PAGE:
1877-0509 © 2011 Published by Elsevier Ltd. Selection and/or peer-review under responsibility of Prof. Elhadi Shakshuki and Prof. Muhammad Younas. doi:10.1016/j.procs.2011.07.058

presented a survey of the developments in the area of web usage mining, where the view points on various techniques like association rules, clustering, sequence patterns etc. are given. Xu et al. [3] focused on various clustering algorithms in general and reviewed variety of approaches appearing in the literature like, hierarchical clustering, squared error based clustering (Vector Quantization), neural network based clustering, graph theory based clustering etc.

Krol et al. [4], investigated on internet system user behavior using cluster analysis. Here sessions are represented as vectors where each dimension represents a web page and stores the value of user interest in each page of a session. The sessions are clustered using Hard C-Means algorithm. Fu et al. [5] proposed a generalization based clustering method which employs the attribute-oriented induction method to reduce the large dimensionality of data. Shi [6] considered the web pages visited by users and time spent at each of the web page to reveal the interests of web users while surfing. These approaches consider sessions as a vector of same length but in general each user' session may not be of equal length.

Various approaches are also discussed in the literature about the different types of distance measures used for clustering web user sessions. Hay et al. [7] illustrated a new method for mining navigation patterns using a sequence alignment method. This method partitions navigation patterns according to the order in which web pages are requested and handles the problem of clustering sequences of different lengths but the distance is measured based on the number of insertion/deletion/reordering operations and also the results are compared with a method based on euclidean distance measure which does not consider the sequence information.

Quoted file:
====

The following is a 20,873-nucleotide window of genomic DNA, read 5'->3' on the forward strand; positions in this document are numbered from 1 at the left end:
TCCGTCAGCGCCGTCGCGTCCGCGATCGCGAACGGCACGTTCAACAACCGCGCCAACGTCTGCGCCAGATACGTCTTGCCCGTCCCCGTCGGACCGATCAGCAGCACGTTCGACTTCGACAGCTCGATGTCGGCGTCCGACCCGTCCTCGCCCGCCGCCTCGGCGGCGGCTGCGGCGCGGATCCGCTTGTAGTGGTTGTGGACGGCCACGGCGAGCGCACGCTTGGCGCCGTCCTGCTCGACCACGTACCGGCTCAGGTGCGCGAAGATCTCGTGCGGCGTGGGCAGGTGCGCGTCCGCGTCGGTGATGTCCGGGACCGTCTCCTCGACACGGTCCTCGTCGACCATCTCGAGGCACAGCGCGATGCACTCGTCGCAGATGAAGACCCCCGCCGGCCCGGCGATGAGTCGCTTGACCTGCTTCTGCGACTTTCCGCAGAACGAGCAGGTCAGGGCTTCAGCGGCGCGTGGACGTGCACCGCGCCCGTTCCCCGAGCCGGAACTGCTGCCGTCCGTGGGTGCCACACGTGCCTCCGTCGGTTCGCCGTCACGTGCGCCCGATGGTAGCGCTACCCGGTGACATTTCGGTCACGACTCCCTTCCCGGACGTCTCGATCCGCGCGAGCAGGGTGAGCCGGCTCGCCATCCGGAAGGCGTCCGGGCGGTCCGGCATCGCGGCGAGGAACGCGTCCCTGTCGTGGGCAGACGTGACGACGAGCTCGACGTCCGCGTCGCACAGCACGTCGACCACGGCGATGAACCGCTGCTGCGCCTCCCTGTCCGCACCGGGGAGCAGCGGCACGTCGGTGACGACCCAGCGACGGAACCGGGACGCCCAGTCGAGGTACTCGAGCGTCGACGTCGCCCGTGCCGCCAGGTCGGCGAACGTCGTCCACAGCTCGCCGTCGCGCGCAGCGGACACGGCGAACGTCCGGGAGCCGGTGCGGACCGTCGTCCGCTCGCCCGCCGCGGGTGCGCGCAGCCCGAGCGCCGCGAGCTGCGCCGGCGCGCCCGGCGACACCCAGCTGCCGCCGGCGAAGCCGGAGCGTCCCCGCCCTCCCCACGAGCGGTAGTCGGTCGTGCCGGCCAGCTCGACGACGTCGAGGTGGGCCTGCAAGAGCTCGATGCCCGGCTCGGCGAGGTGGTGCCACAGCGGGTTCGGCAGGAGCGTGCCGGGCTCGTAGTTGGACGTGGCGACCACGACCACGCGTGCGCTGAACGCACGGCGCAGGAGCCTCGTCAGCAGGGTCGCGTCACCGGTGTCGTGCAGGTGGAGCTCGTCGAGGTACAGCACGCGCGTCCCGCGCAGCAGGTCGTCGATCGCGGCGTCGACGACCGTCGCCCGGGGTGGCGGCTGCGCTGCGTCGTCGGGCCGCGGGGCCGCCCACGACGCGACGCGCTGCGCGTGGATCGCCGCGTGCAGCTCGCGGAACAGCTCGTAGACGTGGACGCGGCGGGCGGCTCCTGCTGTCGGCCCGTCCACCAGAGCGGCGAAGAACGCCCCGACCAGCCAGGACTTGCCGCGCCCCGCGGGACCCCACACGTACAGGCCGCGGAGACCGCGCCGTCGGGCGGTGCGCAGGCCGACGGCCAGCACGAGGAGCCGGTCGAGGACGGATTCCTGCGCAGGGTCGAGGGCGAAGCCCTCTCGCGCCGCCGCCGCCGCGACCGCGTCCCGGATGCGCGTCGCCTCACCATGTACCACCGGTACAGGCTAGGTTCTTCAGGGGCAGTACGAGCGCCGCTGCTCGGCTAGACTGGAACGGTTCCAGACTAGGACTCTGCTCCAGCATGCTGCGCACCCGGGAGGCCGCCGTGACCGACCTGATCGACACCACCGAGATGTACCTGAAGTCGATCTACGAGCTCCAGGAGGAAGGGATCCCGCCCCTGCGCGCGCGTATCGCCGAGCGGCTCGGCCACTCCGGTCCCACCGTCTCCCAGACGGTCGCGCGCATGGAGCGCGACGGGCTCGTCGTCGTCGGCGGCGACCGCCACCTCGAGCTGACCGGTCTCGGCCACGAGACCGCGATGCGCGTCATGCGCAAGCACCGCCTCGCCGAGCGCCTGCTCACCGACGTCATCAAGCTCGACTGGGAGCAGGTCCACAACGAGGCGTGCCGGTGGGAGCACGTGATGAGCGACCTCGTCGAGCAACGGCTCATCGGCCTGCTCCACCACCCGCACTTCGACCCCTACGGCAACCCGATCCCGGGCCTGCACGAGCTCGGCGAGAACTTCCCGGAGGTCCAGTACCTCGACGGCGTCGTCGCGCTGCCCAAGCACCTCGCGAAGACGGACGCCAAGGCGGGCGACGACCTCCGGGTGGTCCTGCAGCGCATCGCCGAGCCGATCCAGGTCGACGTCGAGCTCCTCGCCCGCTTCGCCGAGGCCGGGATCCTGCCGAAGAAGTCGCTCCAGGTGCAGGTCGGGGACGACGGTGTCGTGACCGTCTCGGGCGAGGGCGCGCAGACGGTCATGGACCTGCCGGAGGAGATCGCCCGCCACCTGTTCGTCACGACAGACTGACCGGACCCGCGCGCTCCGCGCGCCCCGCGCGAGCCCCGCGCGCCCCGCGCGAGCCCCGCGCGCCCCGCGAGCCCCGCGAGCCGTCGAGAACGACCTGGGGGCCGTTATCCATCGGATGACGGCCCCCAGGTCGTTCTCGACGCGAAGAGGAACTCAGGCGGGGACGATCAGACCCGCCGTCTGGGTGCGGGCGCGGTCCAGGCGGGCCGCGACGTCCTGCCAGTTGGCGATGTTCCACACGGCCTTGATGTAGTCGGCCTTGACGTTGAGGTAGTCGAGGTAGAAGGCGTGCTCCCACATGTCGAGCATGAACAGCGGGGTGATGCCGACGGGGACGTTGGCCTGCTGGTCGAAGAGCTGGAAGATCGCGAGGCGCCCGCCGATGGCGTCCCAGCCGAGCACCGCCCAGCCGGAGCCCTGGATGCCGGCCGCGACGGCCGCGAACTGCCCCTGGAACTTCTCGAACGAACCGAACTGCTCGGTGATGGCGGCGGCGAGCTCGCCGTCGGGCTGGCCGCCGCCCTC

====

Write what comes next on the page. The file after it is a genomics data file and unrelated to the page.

Khasawneh et al. [8] introduced a multidimensional session comparison method using dynamic programming. Though more than one dimension is considered for comparison between pair of sessions, page list is the primary dimension for comparison. Chaofeng et al. [9] introduced a method for measuring the similarities between web pages that takes into account viewing time of the visited web page along with the URL and based on this measured the similarities of web sessions using sequence alignment in computational biology but only 500 web sessions are considered corresponding to six subjects for their experiment. Mojica et al. [10] cluster web pages using a distance based algorithm by modifying gravitational algorithm which is similar to the basic k-means algorithm. Yilmaz et al. [11] used ontology and sequence information for extracting behavior patterns from web navigation logs that tries to merge web usage mining with web content mining. Xu et al. [12] used cosine similarity as a distance measure that requires sessions to be of same length.

Our earlier work [13] proposed an effective modified K-means algorithm to cluster the web sessions based on VLVD function which takes care of the issue of variable length sessions. But, the order of page visits was not considered. For example, the sessions' p1, p2, p3 and p1, p3, p2 were considered as same. Whether the page p3 is visited before p2 or after p2 is not given importance and both sessions were considered as exactly similar based on the pages accessed irrespective of the order in which these pages are accessed. But, for certain applications like web page prediction, caching and pre-fetching, retaining the order information become very essential. Based on the navigation pattern of usage, web page prediction/caching/pre-fetching can be done and hence the present work tries to deal with the order in which web pages are accessed by user.